The Rise of Spruce Beetle in the Colorado Mountains

The Rise of Spruce Beetle in the Colorado Mountains
by Emily Jack-Scott (Garfield County Master Gardener Apprentice)
The spruce beetle (Dendroctonus rufipennis) is currently the leading insect responsible for killing trees in Colorado, having usurped mountain pine beetle in 2012 (2017 Report, CSFS). These bark beetles have swept through hundreds of thousands of acres of forested lands in the Colorado Rockies in recent years. Since 2000, close to 2 million acres have been impacted across Colorado. Counties most heavily impacted between 1996-2018 include Hinsdale, Mineral, Saguache, Gunnison, Conejos, and Rio Grande; each experiencing hundreds of thousands of affected acres. (2018 Report, CSFS)
Spruce bark beetles are a native species, endemic to the Rocky Mountains. In Colorado, the beetles favor high alpine (above 9,000’) Engelmann spruce, but will also attack Colorado blue spruce and Norway spruce, and at lower elevations. At usual low endemic levels the beetles target dead trees, from windfall events or the like. But once they rise to epidemic levels they will attack live trees, initially favoring larger diameter trees (over 16” diameter), progressively targeting smaller spruces down to 3” diameter. Larvae overwinter under the bark of infested trees, emerging as adults and flying to new host trees between May and July the following year. Once they find a new host, adults chew through a host tree’s bark to tunnel around in the tree’s cambium and outer-most sapwood just beneath the bark, creating elaborate tunneling patterns known as galleries. It is in these galleries that they will lay their eggs, which will hatch into larvae in the fall and start the life cycle over again (2018 Report, CSFS; CSFS Quick Guide).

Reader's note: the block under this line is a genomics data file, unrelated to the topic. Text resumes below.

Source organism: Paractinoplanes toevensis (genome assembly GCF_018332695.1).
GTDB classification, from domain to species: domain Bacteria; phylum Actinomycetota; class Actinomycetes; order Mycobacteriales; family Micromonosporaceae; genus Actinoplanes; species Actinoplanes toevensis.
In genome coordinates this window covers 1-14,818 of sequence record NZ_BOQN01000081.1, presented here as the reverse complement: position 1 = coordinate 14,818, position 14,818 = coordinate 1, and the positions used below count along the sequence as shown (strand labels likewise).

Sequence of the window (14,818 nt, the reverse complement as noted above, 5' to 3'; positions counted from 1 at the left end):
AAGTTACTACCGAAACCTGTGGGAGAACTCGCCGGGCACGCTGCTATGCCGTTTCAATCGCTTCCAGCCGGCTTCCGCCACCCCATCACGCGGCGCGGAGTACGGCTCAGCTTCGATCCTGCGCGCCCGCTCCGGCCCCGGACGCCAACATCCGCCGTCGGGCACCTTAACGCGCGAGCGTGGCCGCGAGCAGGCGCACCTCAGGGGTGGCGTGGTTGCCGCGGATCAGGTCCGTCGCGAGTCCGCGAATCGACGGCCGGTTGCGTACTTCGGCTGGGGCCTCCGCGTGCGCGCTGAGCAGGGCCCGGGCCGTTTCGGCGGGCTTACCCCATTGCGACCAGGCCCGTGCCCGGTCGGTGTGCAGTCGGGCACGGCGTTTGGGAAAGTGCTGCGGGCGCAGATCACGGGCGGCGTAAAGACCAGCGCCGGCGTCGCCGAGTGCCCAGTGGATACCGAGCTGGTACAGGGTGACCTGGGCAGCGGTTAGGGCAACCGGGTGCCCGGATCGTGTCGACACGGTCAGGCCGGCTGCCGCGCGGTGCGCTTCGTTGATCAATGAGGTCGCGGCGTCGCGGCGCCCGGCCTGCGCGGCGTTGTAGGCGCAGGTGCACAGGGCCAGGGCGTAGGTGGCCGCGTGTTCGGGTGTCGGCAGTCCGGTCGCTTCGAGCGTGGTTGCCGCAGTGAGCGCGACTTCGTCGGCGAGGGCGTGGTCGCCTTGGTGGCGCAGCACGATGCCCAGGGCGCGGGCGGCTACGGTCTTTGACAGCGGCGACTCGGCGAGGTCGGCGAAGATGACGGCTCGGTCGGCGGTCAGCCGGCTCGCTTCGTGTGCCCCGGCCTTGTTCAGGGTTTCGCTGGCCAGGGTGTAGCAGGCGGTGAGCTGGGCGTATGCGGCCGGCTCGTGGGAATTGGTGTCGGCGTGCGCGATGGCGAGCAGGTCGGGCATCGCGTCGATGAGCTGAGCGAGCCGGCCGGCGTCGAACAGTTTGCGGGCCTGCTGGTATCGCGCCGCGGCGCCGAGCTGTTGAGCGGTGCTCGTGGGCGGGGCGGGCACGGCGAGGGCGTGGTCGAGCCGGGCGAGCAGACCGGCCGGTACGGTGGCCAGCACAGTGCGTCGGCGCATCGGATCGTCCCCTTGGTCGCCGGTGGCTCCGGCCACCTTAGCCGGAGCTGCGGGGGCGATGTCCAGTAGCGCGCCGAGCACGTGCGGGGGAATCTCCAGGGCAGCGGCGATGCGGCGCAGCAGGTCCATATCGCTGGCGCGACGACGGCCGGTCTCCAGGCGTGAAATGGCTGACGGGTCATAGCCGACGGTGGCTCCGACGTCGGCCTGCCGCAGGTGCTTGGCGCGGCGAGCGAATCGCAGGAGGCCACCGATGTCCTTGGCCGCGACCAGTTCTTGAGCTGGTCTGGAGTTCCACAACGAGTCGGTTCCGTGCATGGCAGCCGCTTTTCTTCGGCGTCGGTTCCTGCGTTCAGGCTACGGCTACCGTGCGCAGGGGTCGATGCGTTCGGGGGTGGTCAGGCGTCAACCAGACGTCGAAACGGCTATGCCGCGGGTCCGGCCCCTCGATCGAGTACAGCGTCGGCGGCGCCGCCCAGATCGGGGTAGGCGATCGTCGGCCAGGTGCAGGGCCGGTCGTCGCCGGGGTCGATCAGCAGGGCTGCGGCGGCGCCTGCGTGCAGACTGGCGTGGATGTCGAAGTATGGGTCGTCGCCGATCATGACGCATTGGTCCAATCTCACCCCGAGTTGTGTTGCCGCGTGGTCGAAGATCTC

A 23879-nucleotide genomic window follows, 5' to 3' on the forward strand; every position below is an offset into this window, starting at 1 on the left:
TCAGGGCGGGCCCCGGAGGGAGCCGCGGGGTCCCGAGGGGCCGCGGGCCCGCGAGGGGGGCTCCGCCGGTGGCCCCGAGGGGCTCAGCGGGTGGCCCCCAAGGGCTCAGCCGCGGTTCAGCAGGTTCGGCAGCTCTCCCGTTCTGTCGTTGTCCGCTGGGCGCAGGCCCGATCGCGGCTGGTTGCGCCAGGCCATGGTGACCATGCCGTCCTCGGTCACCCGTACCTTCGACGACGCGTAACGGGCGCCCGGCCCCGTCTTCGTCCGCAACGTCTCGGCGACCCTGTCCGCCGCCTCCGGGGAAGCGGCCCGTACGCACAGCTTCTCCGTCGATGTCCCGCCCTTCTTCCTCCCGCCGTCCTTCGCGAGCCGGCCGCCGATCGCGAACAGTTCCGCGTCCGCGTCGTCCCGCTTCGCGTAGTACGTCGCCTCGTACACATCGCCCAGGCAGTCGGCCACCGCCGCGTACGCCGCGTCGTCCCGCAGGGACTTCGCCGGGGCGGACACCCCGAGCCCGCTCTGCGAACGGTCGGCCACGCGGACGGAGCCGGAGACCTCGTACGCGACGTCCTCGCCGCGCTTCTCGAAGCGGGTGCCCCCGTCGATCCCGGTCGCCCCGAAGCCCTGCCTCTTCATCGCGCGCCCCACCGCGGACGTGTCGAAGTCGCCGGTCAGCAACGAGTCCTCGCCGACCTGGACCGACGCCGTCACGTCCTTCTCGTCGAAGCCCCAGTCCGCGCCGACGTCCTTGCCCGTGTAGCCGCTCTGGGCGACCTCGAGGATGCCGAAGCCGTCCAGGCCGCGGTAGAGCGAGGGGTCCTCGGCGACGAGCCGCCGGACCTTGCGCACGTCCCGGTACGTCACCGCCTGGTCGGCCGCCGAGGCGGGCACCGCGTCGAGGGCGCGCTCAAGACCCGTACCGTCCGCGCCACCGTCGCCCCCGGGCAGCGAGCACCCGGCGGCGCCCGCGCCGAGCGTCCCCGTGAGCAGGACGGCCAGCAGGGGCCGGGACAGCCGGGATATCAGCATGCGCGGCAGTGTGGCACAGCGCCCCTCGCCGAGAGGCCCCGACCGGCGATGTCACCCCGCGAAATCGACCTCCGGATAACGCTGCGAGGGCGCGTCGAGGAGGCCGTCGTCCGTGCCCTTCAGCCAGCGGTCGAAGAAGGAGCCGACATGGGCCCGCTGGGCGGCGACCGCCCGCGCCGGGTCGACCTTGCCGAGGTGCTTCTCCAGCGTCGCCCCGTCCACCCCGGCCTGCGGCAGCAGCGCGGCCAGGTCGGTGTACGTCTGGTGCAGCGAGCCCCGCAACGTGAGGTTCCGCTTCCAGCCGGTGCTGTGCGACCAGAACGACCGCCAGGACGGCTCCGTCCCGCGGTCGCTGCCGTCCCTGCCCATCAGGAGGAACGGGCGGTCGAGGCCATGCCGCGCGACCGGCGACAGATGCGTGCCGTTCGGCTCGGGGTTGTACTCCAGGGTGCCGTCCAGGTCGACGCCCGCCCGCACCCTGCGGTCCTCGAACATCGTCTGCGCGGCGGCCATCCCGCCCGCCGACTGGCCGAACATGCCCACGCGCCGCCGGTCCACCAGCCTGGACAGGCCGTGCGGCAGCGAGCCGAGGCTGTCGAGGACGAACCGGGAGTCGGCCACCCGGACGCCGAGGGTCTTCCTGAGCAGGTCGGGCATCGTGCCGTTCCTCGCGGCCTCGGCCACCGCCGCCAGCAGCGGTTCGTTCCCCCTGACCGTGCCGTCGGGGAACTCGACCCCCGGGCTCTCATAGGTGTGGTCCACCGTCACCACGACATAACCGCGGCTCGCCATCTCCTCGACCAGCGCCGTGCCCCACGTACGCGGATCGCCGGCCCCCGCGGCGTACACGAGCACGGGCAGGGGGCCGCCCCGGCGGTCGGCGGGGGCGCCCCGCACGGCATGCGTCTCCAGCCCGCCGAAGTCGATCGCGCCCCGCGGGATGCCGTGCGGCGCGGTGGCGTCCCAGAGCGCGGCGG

What to look for:
Signs include the small dark brown beetles or white creamy larvae themselves. Symptoms include frass (insect poop, appearing as a fine sawdust from boring activity) collecting in the furrows of bark along the trunk, thin streamers of sap running down the trunk, visible small holes in the trunk with or without pitch tubes (see Figure 3), increased woodpecker activity, and/or the yellowing and eventual dropping of needles. Unlike pines attacked by mountain pine beetle the needles do not turn a vibrant red before falling off. Rather they fade to a sickly green before drying out entirely and falling off over time (CSFS Quick Guide).
Spruce beetle is not confined to forested areas, and therefore should be on the radar of gardeners and landscapers in the mountains. Spruce beetle can sometimes favor trees in landscaped and urban settings, which may be under additional pressures and adverse growing conditions. Other factors that can make trees more at risk are drought stress, recent fires, increasingly mild winter low temperatures, and abundance of spruce in an area (Spruce Beetle UAF).

The Colorado mountains have not only experienced these stressors in recent years, but most recently incurred historic avalanches during the 2019 winter. These avalanches resulted in the disturbance, uprooting, and death of countless spruce, serving as magnets for spruce beetles. This will likely increase spruce beetle pressure in forests and yards of the high mountains that were otherwise minimally impacted over the last few decades (see map below of recent spruce beetle activity in Colorado).